From a compact, 200-square-foot kiosk located on the University of California’s flagship Berkeley campus, Bbox serves a collection of hearty goods, including pastries and java from local purveyors Semifreddi’s and Highwire Coffee Roasters, respectively.
Save the customers filtering in and out of the young concept, there’s not a human in sight.
No cashier taking payment.
No barista handing out steaming cups of joe.
No kitchen worker plating breakfast sandwiches.
Rather, consumers order ahead via a mobile app before picking up their goods—prepped and loaded into a cubby by a robot—at the Bbox kiosk.
This, of course, is the wild plan Greg Becker and Scott Lessans cooked up years ago. As cofounders of Nourish Technology, Bbox’s tech-savvy parent company, Becker and Lessans saw technology as a means to alter the way food is ordered, cooked, and consumed. It was an opportunity to revolutionize the status quo with a restaurant concept that the creators of “The Jetsons” might have concocted.
“We’re servicing the occasion, allowing people to get something quick that they can enjoy as they’re on the move,” Becker says.
Bbox is undeniably futuristic, unapologetically bold, and, just possibly, a harbinger of things to come in the pressure-packed quick-service world, one in which high-tech tools like robotics and artificial intelligence (AI) have arrived to offer a competitive boost.
High tech comes to quick serves
As robotics and AI enter the quick-service world, no cuisine or format is off-limits.
In San Francisco’s Bay Area, Zume Pizza uses robotics and AI to craft its pies, from pressing the dough and spreading the sauce to placing pizzas in the oven. Down the California coast in Pasadena, CaliBurger tested AI-powered facial recognition software that allowed customers to pay for their meals with a glance into the camera.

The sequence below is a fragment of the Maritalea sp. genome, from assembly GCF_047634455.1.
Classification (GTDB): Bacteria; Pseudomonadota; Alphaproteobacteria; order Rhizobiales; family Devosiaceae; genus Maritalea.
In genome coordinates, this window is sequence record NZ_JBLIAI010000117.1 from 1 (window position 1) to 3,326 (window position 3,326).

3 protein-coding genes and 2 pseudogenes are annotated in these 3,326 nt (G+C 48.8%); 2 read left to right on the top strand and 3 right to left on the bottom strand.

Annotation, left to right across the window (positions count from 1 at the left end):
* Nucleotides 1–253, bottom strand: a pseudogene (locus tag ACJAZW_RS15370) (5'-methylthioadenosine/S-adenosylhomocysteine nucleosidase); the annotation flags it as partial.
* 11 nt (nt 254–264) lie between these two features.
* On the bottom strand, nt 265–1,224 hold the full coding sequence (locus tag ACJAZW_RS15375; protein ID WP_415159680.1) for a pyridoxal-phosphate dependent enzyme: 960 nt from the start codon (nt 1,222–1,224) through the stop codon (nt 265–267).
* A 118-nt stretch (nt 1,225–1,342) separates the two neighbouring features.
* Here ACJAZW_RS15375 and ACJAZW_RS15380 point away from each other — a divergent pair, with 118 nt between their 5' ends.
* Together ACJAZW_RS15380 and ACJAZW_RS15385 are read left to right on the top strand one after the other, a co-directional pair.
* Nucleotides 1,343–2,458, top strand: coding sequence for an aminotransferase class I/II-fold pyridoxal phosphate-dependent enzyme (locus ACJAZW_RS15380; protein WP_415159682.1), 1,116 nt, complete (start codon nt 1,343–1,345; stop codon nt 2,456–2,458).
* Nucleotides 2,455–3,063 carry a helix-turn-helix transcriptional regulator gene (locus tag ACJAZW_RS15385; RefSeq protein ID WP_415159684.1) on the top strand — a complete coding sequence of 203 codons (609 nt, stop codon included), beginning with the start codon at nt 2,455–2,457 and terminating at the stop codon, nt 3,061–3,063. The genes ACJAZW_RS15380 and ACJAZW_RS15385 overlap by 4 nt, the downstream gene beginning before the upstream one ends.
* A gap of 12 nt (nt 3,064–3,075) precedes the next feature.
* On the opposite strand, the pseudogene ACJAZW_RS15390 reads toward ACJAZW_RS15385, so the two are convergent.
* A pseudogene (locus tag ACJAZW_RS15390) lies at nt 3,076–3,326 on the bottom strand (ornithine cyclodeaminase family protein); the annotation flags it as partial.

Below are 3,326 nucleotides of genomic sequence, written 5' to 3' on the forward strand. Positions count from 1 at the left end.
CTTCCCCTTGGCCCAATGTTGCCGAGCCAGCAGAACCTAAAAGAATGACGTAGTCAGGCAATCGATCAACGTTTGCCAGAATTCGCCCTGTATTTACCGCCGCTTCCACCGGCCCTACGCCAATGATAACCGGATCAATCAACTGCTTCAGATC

Over in Brooklyn, “sushi robots” produce upward of 400 rolls per hour at Bigeye Sushi. In Boston, four MIT engineering students teamed with chef Daniel Boulud to launch Spyce, where a robotic kitchen dishes globally inspired bowls as well as vegetarian, vegan, and gluten-free options. And in Tokyo, a pop-up café called Dawn opened last November with an all-robot staff. Ten staff members with restrictive physical conditions like amyotrophic lateral sclerosis (als) or spinal cord injuries controlled the café’s 4-foot robots from their homes.
But it’s not just the starry-eyed upstarts bringing the high-tech flavor. Last fall, Pizza Hut unveiled the PIE Pro, a delivery-focused innovation in which a pre-assembled pizza is cooked and sliced within the bed of a Toyota Tundra pickup truck before being dispensed to the customer.
Companies like Clinc and Encounter AI, meanwhile, are helping established quick-service players integrate AI into their drive thrus to fuel a faster, more accurate experience. From prompting the customer to order and processing the request to sending the order to the restaurant’s point-of-sale system, Encounter AI’s technology processes a drive-thru order from end to end. Staff members only collect payment and supply the food.
The high-tech surge
As a kid in Southern California, Alex Vardakostas grew up working in his parents’ two burger joints, A’s Burgers.
“When your job is to make 400 of the same burger every single day, fast, you realize there is an opportunity to make burgers better,” Vardakostas jokes.
There’s minimizing that monotony, of course, but so much more, from improving food quality and product consistency to better utilization of labor. Vardakostas imagined an alternative that would attack the pain points of restaurant operations. Then he built it.
Blending the haute cuisine techniques of alums from Michelin-starred restaurants with the engineering talents of roboticists from Disney Imagineering, NASA, and Tesla, Vardakostas launched Creator last summer in San Francisco’s Financial District. The 2,200-square-foot eatery bills itself as the first start-to-finish, fully automated preparation process for a major food segment. Creator’s robot kitchen assembles its gourmet burgers gently, much different than the rough work of human hands. The robot kitchen also dispenses sauces down to the milliliter, slices buns after an order is placed, and cuts tomatoes, pickles, and onions to order.